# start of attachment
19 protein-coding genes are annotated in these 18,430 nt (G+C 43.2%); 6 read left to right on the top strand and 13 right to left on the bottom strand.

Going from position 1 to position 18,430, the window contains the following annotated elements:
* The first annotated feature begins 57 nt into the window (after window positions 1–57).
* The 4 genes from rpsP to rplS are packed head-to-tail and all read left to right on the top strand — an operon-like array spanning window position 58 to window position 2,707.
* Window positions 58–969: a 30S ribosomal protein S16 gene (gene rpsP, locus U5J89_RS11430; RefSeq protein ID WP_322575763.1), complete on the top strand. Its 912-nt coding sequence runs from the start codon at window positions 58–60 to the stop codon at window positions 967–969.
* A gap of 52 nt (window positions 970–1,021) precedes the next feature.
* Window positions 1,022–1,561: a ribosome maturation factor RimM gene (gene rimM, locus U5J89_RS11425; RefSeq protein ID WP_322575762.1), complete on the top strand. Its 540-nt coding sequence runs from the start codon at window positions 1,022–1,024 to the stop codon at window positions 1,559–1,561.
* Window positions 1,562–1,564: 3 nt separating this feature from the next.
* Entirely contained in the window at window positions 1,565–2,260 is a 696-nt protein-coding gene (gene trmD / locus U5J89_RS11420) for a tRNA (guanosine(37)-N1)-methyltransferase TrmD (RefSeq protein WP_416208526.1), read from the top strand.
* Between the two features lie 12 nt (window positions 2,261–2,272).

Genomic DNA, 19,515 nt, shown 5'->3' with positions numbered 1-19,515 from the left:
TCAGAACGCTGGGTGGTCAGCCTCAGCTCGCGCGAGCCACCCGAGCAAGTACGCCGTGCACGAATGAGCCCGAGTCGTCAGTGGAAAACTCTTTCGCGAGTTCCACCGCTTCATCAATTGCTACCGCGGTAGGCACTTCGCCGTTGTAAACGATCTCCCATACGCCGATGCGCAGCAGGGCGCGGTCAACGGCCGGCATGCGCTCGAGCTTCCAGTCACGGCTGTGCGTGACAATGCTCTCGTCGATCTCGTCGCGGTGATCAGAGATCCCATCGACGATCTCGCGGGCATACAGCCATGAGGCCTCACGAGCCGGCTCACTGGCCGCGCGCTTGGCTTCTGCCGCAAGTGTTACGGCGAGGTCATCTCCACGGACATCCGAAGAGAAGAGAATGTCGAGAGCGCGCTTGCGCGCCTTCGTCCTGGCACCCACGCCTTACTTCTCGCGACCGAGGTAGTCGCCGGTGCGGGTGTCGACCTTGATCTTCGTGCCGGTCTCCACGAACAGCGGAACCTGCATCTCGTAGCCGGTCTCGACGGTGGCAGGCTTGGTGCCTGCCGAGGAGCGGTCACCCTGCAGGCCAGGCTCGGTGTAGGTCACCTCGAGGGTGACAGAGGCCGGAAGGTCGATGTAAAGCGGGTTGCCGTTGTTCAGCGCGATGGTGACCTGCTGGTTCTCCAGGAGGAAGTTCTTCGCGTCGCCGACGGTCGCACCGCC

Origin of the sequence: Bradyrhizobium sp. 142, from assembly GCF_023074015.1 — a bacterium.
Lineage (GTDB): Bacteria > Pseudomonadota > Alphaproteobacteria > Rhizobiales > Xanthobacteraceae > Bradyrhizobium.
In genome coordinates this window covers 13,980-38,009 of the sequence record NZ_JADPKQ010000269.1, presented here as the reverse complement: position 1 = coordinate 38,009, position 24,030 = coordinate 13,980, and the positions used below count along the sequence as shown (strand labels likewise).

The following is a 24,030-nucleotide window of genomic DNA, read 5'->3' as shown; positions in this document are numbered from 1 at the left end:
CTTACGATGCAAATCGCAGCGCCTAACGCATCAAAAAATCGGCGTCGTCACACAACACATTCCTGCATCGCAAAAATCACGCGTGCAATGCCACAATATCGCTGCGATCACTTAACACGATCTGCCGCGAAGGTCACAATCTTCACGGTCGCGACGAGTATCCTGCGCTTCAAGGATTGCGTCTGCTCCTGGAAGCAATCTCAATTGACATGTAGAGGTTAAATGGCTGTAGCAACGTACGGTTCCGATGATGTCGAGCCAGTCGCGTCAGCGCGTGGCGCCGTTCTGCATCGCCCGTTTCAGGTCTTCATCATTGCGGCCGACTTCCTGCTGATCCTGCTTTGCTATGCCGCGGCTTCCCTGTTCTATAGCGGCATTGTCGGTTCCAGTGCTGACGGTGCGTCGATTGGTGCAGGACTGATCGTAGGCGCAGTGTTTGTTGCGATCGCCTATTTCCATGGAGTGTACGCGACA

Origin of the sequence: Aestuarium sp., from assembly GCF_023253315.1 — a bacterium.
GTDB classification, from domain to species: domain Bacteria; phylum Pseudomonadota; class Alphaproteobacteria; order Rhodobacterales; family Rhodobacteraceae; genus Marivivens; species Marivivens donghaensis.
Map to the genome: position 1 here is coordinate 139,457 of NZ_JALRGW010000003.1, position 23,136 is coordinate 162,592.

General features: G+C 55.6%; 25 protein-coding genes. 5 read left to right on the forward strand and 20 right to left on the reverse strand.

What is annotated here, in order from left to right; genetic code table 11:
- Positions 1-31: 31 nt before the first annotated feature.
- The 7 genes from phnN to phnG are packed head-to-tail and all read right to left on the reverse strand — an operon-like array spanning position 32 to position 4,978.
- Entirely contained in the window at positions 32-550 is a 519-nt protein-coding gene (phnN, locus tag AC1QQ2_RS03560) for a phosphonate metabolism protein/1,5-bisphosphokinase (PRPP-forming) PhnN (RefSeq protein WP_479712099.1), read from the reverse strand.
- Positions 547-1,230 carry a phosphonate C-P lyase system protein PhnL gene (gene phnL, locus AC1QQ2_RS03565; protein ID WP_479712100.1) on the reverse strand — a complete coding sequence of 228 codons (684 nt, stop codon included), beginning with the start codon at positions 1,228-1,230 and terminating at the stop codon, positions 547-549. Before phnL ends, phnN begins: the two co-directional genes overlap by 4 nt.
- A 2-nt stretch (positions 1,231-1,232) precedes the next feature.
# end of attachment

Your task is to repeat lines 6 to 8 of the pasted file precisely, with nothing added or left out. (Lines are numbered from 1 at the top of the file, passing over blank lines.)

* A gap of 52 nt (window positions 970–1,021) precedes the next feature.
* Window positions 1,022–1,561: a ribosome maturation factor RimM gene (gene rimM, locus U5J89_RS11425; RefSeq protein ID WP_322575762.1), complete on the top strand. Its 540-nt coding sequence runs from the start codon at window positions 1,022–1,024 to the stop codon at window positions 1,559–1,561.
* Window positions 1,562–1,564: 3 nt separating this feature from the next.